Protesters heckled and reportedly surrounded New York City Mayor Bill de Blasio on Friday at a Union Square vigil held to protest anti-Asian racism and remember victims of the Georgia massage parlor shootings.
“A diverse crowd gathered on 14th Street in Manhattan to demand an end to hate crimes and bias after a lone gunman killed six Asian women and two others in Atlanta-area attacks on Tuesday night,” the New York Post reported.
Attendees lit candles and held signs with phrases such as “Stop Killing Us” and “Stop Asian Hate” written on them.
Video footage shared to Twitter reportedly showed de Blasio being chased before he got into a vehicle and left the event.
Additional video appeared to show protesters heckling the mayor when he addressed the crowd.
“Look at the fear, look at the pain in our communities. We must confront it,” de Blasio said. “The City of New York stands as one with all Asian Americans here in New York City and around the country.”
However, one attendee was heard yelling, “What are you going to do about it?”
During a press conference on Thursday, de Blasio suggested police visits to those accused of “hurtful” behavior in light of anti-Asian American crimes, according to Breitbart News.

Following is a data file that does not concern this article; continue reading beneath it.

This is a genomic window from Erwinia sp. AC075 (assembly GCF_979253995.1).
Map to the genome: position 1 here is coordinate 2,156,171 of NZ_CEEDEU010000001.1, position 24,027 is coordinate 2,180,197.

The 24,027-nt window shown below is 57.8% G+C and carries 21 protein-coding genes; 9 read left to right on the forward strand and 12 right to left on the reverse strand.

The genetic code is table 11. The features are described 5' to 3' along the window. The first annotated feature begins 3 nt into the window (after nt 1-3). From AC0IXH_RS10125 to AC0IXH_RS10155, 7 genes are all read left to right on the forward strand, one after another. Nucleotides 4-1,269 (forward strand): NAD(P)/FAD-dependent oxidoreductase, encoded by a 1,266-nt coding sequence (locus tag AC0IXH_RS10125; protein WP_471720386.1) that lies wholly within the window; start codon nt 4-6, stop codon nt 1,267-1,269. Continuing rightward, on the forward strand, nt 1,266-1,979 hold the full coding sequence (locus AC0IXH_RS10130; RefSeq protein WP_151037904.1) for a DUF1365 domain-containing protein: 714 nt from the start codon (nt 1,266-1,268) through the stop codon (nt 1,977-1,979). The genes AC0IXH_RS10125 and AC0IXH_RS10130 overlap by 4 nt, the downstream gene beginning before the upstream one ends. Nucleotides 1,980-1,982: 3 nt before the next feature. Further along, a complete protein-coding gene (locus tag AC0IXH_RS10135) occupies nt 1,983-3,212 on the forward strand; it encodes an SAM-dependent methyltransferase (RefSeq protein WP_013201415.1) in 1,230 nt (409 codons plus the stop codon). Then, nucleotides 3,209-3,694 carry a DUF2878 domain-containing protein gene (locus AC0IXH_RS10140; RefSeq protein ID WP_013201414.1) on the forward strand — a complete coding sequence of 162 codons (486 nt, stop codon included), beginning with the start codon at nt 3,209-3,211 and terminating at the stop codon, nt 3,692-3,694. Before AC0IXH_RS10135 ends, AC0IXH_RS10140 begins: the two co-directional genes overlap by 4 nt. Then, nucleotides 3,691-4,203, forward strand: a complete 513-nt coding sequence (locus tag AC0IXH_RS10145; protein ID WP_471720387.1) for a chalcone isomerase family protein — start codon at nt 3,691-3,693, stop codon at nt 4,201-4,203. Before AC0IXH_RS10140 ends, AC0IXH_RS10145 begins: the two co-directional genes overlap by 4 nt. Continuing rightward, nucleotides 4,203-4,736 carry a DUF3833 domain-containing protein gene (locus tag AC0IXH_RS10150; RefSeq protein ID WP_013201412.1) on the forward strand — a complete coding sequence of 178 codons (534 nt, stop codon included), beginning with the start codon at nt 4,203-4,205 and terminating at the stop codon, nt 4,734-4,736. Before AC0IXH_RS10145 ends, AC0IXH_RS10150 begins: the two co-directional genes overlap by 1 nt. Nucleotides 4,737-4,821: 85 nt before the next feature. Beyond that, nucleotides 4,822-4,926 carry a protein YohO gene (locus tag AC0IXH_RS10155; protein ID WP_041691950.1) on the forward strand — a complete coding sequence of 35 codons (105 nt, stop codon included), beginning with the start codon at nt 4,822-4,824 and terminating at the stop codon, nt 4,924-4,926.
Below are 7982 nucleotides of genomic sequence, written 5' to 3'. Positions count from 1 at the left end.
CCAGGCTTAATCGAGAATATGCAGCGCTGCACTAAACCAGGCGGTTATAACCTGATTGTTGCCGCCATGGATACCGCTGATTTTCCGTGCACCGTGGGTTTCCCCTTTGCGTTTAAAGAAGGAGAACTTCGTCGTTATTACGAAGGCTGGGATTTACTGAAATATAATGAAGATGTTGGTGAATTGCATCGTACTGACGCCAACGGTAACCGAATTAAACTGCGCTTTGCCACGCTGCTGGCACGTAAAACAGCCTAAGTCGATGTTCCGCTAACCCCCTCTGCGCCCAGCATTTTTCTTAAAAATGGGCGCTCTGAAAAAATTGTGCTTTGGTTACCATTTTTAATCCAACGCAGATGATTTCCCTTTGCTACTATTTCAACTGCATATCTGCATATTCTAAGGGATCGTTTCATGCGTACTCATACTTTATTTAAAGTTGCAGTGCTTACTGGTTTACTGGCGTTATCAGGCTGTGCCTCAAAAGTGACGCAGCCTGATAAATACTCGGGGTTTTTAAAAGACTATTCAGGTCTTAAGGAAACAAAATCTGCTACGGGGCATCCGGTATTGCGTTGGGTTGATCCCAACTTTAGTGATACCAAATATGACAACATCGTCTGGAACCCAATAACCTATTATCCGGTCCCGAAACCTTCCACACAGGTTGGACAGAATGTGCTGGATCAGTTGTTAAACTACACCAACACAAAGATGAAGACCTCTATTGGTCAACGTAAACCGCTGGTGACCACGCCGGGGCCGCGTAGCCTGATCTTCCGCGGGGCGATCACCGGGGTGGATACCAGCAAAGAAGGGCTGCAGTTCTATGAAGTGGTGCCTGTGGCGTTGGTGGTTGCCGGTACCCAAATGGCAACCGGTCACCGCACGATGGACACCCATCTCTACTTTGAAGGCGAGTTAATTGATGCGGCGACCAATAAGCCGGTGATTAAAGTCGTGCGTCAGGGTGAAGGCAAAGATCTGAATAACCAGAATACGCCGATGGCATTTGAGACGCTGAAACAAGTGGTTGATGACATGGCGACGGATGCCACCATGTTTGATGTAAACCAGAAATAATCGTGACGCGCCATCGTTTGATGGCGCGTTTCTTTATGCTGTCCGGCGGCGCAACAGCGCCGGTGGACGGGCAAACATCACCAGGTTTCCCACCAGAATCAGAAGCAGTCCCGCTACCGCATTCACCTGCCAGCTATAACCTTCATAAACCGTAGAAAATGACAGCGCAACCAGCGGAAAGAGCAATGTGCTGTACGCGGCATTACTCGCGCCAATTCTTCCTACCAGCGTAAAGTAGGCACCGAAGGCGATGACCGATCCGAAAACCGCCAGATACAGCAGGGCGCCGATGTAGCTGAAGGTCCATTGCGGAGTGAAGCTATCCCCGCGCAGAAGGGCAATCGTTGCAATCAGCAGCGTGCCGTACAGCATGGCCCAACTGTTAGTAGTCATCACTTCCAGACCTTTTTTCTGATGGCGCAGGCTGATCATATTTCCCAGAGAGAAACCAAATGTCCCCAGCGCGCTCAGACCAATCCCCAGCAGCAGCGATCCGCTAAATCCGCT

The mayor said the NYPD could visit people accused of racism or discrimination, “even if something is not a criminal case.”
Meanwhile, the man accused of killing eight people at the massage parlors in Atlanta reportedly told police the attack was not racially motivated and he potentially had a “sexual addiction,” officials said Wednesday.
The Associated Press (AP) reported:
Officials did not say that Robert Aaron Long, 21, ever went to the parlors where the shootings occurred. They also said he was planning to go to Florida in a plot to attack “some type of porn industry.”
“He made indicators that he has some issues, potentially sexual addiction, and may have frequented some of these places in the past,” said Sheriff Frank Reynolds, of Cherokee County, where one of the targeted businesses was.
However, Atlanta police said Thursday “nothing is off the table” in the investigation regarding the shootings, including whether the killings were a hate crime.